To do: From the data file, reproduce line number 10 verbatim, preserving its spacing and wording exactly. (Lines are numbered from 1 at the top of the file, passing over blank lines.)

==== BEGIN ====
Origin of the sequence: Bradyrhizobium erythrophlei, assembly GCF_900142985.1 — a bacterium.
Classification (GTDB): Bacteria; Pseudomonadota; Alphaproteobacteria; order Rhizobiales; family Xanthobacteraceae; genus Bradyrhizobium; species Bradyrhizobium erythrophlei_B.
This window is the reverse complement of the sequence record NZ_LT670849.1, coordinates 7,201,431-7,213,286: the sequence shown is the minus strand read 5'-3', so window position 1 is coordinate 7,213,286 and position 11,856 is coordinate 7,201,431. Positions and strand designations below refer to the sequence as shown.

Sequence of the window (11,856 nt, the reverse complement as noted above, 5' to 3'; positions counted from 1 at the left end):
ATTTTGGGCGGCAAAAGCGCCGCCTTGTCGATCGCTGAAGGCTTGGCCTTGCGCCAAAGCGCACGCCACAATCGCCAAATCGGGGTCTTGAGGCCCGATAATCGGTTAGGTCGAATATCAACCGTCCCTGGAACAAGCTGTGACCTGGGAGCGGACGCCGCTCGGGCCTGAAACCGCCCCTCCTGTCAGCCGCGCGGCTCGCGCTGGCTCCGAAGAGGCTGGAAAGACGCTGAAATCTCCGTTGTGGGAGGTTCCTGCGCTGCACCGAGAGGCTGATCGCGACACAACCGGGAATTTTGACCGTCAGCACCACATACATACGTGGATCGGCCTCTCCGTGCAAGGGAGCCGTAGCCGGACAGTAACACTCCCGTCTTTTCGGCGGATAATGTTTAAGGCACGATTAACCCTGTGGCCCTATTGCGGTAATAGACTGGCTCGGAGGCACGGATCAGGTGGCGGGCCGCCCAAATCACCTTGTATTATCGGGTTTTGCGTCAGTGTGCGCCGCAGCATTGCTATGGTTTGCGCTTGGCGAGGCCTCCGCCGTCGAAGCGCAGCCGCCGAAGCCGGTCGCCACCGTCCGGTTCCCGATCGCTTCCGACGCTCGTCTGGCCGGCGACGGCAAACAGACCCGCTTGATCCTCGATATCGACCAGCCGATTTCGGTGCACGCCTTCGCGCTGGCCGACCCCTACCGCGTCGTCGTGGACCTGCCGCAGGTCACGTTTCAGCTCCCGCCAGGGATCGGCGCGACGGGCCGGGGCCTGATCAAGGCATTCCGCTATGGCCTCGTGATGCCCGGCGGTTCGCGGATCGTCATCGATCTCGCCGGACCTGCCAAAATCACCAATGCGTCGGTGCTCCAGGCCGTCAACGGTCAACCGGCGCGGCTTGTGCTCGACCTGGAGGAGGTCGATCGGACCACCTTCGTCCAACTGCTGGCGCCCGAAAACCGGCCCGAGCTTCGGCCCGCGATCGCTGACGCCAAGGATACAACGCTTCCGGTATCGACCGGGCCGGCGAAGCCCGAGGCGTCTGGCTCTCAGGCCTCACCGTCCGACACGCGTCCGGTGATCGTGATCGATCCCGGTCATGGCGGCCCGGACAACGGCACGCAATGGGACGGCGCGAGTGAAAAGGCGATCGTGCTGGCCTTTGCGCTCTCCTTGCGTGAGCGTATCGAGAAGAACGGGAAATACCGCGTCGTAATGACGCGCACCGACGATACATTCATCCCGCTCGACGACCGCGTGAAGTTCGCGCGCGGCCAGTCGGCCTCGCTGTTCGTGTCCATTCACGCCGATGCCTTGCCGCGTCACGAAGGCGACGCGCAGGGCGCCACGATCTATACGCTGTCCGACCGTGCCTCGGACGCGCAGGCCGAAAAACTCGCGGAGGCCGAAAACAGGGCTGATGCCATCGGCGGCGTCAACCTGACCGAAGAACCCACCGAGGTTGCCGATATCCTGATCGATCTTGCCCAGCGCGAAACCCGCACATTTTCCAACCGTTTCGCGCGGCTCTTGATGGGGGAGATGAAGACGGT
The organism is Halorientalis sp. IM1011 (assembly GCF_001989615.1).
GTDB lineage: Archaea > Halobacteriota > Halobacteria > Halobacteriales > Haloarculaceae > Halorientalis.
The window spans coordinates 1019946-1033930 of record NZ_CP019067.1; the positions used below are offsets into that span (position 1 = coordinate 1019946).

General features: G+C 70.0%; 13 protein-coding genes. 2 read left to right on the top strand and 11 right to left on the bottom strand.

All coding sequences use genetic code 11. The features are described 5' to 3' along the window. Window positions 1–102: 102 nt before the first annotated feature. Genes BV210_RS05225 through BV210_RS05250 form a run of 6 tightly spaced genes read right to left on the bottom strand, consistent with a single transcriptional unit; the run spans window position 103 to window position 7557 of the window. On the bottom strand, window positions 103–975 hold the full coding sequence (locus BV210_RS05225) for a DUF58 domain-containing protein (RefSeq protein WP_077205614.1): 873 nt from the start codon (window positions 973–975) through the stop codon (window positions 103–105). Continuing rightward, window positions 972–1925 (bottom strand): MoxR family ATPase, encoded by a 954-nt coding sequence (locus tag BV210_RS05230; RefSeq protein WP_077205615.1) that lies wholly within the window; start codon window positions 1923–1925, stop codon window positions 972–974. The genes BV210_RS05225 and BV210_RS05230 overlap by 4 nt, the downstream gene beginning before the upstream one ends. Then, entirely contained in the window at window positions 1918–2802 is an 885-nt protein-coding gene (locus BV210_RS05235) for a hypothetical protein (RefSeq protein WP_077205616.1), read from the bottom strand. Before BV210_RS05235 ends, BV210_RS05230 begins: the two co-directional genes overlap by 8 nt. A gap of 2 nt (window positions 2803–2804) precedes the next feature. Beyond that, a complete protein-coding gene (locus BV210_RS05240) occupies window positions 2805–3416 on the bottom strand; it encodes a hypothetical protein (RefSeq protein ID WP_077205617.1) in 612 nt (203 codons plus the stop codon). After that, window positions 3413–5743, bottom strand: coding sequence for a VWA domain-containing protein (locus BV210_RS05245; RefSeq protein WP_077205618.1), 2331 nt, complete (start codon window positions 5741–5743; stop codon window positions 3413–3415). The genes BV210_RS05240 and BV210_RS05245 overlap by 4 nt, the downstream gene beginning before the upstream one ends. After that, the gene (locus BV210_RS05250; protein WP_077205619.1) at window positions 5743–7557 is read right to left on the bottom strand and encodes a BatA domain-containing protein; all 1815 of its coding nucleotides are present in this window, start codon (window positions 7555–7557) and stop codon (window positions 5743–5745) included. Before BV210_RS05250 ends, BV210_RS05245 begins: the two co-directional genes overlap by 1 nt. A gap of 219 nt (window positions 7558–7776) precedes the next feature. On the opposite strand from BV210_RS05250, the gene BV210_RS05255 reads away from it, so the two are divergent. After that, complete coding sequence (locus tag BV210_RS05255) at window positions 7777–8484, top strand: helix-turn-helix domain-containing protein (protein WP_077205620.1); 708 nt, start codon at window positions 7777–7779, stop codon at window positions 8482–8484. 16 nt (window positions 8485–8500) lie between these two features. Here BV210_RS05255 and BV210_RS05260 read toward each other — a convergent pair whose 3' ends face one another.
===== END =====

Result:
All coding sequences use genetic code 11. The features are described 5' to 3' along the window. Window positions 1–102: 102 nt before the first annotated feature. Genes BV210_RS05225 through BV210_RS05250 form a run of 6 tightly spaced genes read right to left on the bottom strand, consistent with a single transcriptional unit; the run spans window position 103 to window position 7557 of the window. On the bottom strand, window positions 103–975 hold the full coding sequence (locus BV210_RS05225) for a DUF58 domain-containing protein (RefSeq protein WP_077205614.1): 873 nt from the start codon (window positions 973–975) through the stop codon (window positions 103–105). Continuing rightward, window positions 972–1925 (bottom strand): MoxR family ATPase, encoded by a 954-nt coding sequence (locus tag BV210_RS05230; RefSeq protein WP_077205615.1) that lies wholly within the window; start codon window positions 1923–1925, stop codon window positions 972–974. The genes BV210_RS05225 and BV210_RS05230 overlap by 4 nt, the downstream gene beginning before the upstream one ends. Then, entirely contained in the window at window positions 1918–2802 is an 885-nt protein-coding gene (locus BV210_RS05235) for a hypothetical protein (RefSeq protein WP_077205616.1), read from the bottom strand. Before BV210_RS05235 ends, BV210_RS05230 begins: the two co-directional genes overlap by 8 nt. A gap of 2 nt (window positions 2803–2804) precedes the next feature. Beyond that, a complete protein-coding gene (locus BV210_RS05240) occupies window positions 2805–3416 on the bottom strand; it encodes a hypothetical protein (RefSeq protein ID WP_077205617.1) in 612 nt (203 codons plus the stop codon). After that, window positions 3413–5743, bottom strand: coding sequence for a VWA domain-containing protein (locus BV210_RS05245; RefSeq protein WP_077205618.1), 2331 nt, complete (start codon window positions 5741–5743; stop codon window positions 3413–3415). The genes BV210_RS05240 and BV210_RS05245 overlap by 4 nt, the downstream gene beginning before the upstream one ends. After that, the gene (locus BV210_RS05250; protein WP_077205619.1) at window positions 5743–7557 is read right to left on the bottom strand and encodes a BatA domain-containing protein; all 1815 of its coding nucleotides are present in this window, start codon (window positions 7555–7557) and stop codon (window positions 5743–5745) included. Before BV210_RS05250 ends, BV210_RS05245 begins: the two co-directional genes overlap by 1 nt. A gap of 219 nt (window positions 7558–7776) precedes the next feature. On the opposite strand from BV210_RS05250, the gene BV210_RS05255 reads away from it, so the two are divergent. After that, complete coding sequence (locus tag BV210_RS05255) at window positions 7777–8484, top strand: helix-turn-helix domain-containing protein (protein WP_077205620.1); 708 nt, start codon at window positions 7777–7779, stop codon at window positions 8482–8484. 16 nt (window positions 8485–8500) lie between these two features. Here BV210_RS05255 and BV210_RS05260 read toward each other — a convergent pair whose 3' ends face one another.